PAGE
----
Students and families have been looking forward to the start of a new school year. As we embark on it, though, navigating all the new transportation logistics, it's important to be mindful of the serious risk of auto accidents in school zones. Many of these involve pedestrians - particularly children - who are especially vulnerable. According to the National Safety Council, more children are hit by cars near schools than at any other location.
Teenagers too are at high risk, as many are young, inexperienced and often fail to use the best judgment, including in congested traffic.
Real Life School Zone Accidents Have Hurt Children
Drivers and pedestrians face many risks in school zones. Some are expected, such as heavy bus traffic, and child pedestrians. Other hazards can be bizarre and unforeseeable. Such was the case for one Charlotte pedestrian who was struck and killed in a school zone. According to WSOC, the pedestrian was struck by a police cruiser responding to a call. The officer, only twenty-four years old, was travelling at around one hundred miles per hour in a school zone, where the speed limit was thirty-five. The officer has been charged with misdemeanor death by vehicle.
High school traffic is another particularly dangerous problem near school zones. Not only are high school parking lots filled with inexperienced teen drivers, but these young drivers are concentrated in large numbers. One such accident occurred at Nease High School in St. Johns County, Florida. Two sisters were involved in a serious accident while leaving the school parking lot. News 4 reports that they have to be extricated from their vehicle by fire department crews, after which they were airlifted to trauma centers.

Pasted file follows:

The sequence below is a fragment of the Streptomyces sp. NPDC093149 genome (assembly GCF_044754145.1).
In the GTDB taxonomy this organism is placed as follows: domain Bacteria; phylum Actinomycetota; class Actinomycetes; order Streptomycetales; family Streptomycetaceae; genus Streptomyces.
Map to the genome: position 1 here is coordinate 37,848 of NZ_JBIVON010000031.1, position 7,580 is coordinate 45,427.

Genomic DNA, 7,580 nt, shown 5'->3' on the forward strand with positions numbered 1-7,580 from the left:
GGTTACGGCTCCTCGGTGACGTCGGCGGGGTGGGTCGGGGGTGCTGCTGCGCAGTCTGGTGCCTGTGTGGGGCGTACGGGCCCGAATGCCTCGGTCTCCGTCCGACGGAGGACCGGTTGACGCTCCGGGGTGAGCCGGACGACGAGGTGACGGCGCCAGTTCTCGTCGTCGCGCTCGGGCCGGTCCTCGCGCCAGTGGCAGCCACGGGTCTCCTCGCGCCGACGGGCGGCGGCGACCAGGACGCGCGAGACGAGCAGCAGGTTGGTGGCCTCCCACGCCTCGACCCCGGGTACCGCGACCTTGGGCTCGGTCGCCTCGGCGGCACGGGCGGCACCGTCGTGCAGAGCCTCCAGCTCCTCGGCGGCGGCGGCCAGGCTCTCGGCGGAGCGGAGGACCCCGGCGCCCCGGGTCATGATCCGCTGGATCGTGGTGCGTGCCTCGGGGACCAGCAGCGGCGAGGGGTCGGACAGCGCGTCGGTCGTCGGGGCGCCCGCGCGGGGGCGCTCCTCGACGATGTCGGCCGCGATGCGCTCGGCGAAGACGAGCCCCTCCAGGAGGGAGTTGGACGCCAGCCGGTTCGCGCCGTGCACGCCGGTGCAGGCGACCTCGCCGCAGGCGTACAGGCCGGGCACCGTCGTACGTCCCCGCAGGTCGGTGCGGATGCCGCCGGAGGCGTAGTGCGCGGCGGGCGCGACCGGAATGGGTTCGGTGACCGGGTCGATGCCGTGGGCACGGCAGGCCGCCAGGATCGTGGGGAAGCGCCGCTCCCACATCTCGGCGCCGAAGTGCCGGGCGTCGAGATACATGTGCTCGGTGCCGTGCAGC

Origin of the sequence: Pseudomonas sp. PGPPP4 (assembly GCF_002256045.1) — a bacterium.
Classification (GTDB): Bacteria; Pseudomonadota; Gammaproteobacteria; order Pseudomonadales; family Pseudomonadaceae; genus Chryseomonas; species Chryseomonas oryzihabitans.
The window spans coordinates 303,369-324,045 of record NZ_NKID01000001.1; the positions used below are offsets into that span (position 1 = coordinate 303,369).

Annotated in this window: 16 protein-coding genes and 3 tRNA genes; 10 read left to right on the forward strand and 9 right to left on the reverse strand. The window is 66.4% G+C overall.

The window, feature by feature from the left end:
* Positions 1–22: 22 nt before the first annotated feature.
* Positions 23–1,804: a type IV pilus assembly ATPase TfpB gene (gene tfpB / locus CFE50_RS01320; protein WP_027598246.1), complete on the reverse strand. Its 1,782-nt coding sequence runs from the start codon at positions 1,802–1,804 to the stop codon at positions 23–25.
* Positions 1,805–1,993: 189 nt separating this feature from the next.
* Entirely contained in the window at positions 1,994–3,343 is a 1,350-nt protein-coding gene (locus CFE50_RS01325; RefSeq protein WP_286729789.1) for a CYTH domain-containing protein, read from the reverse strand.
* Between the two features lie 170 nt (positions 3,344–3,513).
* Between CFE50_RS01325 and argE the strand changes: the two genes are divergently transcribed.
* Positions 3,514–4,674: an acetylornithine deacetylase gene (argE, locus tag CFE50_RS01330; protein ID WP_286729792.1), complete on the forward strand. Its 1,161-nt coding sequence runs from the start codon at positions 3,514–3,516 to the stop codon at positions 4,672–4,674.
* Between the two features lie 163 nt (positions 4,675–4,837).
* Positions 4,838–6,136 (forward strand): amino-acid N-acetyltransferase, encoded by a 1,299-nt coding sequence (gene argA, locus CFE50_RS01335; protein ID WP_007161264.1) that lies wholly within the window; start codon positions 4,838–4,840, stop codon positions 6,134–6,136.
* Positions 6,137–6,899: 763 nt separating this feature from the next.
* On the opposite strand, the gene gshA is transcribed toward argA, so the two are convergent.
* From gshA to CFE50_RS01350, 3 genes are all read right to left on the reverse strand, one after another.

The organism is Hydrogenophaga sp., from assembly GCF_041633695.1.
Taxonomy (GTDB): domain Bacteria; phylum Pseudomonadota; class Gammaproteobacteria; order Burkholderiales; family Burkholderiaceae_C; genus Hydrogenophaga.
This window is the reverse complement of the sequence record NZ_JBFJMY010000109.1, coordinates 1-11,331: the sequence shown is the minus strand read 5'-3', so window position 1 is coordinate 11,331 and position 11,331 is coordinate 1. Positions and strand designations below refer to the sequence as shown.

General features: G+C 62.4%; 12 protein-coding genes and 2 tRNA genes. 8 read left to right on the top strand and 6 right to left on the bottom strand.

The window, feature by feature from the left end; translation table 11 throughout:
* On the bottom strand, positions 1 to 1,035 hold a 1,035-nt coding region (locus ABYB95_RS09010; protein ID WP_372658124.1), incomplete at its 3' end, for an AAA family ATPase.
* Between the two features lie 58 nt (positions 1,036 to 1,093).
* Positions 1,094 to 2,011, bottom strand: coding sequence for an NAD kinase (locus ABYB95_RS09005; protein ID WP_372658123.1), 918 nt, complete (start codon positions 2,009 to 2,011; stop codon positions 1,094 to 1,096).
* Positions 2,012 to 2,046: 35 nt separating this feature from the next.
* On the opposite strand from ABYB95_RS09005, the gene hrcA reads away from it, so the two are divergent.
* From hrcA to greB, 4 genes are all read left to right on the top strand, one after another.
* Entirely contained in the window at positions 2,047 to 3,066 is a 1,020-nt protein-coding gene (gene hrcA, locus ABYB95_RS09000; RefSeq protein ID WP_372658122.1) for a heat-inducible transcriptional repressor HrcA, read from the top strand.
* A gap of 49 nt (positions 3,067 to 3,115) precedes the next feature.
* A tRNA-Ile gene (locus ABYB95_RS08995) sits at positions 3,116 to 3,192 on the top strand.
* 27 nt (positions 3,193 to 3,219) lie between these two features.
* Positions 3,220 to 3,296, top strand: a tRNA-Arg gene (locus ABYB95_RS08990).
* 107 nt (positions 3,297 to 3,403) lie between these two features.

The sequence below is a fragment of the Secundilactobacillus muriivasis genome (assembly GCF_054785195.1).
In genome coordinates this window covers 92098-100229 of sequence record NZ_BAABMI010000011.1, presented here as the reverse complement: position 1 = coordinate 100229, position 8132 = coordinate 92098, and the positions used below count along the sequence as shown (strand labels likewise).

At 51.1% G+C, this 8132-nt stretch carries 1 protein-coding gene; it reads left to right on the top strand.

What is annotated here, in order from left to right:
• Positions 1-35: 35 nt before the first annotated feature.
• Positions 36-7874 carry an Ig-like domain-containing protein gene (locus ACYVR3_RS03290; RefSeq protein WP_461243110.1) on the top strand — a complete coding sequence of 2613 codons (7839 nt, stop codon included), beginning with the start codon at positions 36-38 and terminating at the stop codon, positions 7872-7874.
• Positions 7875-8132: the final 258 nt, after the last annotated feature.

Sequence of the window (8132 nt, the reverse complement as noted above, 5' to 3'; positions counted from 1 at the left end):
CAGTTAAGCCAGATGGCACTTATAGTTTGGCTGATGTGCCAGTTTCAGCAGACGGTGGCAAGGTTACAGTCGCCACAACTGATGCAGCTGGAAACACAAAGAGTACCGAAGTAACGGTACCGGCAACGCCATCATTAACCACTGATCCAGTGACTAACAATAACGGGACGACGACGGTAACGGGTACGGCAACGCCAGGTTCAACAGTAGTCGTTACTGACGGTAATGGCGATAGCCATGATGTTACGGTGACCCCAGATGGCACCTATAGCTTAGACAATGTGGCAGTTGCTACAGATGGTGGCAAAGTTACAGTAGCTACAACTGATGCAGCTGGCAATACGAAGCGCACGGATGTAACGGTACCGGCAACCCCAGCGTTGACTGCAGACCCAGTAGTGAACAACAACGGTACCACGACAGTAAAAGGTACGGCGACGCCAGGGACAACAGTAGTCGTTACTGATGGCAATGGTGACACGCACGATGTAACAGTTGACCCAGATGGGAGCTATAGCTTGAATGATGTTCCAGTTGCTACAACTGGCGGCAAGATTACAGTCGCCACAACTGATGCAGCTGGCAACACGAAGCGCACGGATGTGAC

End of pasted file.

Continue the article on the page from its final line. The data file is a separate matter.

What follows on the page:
Why Teen Drivers Are Especially Prone to School Zone Car Accidents
According to AAA, new teen drivers between the ages of 16 and 17 are three times more likely to be involved in a fatal traffic accident than adults. According to the Centers for Disease Control and Prevention, motor vehicle accidents are the leading cause of death for American teenagers. In 2015, a total of 2,333 teens aged 16-19 were killed in motor vehicle accidents. That means that six teens died every day as a result of motor vehicle injuries. These studies corroborate decades of previous data which has established just how dangerous teen drivers can be. But what, specifically, are the factors that cause this danger? And how can parents address these factors in order to reduce their teen driver’s risk of having a car accident?
Passengers are a critical problem for teen drivers. The New York Times reports that adding one non-family passenger to a teen’s vehicle increased the odds of having an accident by forty-four percent. Interestingly, distraction was found to be highest when male teen drivers had male teen passengers in the car. Male drivers with female teen passengers drove more safely.
Distracted driving is another common cause of accidents - one to which teens are particularly susceptible. Forbes reports on a Governors Highway Safety Association study which found teens to be the largest age group of drivers who were distracted at the time of an accident. While distraction is dangerous for any driver, is particularly problematic for young, inexperienced drivers who are not always prepared to deal with obstacles in the road.
Help your teen driver stay safe in school zones by enforcing rules for safe driving behavior. If you or your child has been injured in a school zone accident, you have legal rights which must be protected. Contact Recht Law Offices today. We are an experienced firm serving car accident victims in West Virginia, Ohio, and Pennsylvania.